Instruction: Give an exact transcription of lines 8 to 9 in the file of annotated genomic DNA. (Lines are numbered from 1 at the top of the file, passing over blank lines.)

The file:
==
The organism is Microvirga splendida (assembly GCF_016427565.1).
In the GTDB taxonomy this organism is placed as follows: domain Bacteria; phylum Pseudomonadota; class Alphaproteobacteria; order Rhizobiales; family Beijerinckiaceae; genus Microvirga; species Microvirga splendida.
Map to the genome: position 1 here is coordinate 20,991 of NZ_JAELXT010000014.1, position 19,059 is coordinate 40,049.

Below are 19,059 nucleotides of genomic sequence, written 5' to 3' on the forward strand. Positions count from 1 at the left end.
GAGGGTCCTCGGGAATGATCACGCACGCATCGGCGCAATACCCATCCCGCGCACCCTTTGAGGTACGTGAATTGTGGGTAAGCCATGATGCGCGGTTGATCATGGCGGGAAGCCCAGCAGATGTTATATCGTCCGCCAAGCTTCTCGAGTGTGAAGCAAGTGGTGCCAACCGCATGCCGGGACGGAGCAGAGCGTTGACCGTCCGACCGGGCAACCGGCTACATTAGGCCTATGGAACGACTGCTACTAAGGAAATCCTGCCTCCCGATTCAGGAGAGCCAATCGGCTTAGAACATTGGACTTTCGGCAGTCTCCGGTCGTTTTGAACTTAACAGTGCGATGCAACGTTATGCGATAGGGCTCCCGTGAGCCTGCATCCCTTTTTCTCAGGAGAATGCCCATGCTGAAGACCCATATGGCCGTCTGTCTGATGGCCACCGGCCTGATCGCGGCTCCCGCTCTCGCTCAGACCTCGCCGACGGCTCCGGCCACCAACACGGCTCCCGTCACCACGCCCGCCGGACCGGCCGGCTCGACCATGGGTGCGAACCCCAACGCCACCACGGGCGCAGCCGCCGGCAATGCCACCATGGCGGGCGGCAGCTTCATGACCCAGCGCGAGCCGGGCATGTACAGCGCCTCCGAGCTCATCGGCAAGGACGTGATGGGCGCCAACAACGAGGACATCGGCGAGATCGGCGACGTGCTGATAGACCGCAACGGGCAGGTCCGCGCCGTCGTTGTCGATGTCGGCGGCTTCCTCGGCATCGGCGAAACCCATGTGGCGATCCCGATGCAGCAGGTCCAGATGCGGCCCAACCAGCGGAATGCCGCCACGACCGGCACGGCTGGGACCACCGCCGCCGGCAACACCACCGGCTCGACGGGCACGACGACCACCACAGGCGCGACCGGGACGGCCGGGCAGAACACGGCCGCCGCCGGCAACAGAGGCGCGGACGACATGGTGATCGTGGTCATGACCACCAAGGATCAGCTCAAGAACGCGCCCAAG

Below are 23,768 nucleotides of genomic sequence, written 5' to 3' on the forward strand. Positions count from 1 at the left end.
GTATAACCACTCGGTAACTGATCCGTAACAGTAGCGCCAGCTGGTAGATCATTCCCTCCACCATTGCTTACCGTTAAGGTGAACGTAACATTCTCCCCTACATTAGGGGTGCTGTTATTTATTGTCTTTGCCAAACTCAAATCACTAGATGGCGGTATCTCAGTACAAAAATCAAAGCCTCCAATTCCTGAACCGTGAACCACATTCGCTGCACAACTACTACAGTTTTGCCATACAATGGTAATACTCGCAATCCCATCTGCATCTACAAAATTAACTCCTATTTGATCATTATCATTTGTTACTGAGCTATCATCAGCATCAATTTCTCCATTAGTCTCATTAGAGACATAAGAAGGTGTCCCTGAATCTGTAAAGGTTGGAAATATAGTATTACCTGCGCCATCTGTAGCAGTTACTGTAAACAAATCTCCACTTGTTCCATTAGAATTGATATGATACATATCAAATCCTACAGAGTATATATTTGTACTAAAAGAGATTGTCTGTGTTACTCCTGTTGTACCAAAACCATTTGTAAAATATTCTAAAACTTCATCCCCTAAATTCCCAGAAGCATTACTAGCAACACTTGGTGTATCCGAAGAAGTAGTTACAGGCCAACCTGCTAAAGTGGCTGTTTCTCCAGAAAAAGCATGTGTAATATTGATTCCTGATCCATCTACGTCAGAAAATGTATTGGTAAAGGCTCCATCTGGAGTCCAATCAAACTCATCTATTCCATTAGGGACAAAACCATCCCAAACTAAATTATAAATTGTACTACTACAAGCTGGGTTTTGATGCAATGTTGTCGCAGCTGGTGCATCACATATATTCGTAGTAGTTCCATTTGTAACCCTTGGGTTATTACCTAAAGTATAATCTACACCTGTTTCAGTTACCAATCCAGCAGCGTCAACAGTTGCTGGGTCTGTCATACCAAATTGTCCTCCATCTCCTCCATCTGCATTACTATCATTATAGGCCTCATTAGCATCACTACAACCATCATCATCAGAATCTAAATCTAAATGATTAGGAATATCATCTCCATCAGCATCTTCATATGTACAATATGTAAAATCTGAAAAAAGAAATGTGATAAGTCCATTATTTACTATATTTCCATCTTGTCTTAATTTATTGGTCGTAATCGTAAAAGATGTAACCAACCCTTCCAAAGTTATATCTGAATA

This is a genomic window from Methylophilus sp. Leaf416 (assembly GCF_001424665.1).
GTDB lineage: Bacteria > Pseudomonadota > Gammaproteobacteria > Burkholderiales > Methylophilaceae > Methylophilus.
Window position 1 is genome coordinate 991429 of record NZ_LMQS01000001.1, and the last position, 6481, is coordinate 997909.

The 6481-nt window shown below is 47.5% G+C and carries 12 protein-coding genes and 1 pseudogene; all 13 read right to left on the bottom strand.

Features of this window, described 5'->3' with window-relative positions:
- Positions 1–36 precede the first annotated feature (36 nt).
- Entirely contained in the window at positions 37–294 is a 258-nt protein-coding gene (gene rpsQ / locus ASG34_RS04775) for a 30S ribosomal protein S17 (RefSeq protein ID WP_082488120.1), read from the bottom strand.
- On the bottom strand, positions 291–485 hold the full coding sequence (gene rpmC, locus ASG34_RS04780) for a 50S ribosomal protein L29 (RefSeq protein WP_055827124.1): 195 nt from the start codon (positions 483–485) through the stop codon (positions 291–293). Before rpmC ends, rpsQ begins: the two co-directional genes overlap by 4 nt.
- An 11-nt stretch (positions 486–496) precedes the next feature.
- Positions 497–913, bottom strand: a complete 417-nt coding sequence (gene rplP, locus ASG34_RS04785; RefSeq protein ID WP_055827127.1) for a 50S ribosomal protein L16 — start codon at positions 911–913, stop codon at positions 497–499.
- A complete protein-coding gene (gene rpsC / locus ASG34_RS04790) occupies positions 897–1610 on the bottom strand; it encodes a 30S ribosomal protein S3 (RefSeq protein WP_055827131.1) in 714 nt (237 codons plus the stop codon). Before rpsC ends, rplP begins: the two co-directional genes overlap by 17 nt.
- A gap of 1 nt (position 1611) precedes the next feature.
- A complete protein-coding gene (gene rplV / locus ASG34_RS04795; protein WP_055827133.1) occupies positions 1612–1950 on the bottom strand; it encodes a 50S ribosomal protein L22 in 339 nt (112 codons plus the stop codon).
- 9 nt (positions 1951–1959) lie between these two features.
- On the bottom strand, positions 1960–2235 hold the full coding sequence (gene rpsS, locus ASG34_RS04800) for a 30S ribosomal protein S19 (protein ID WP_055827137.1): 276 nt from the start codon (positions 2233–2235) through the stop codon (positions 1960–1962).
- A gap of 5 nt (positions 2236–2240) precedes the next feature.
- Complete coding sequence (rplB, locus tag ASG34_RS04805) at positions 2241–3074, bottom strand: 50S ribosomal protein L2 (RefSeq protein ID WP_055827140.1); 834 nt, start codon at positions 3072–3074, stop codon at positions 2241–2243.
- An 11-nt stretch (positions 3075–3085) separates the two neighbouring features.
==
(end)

This is a genomic window from Methylophilus sp. Leaf416 (assembly GCF_001424665.1).
GTDB lineage: Bacteria > Pseudomonadota > Gammaproteobacteria > Burkholderiales > Methylophilaceae > Methylophilus.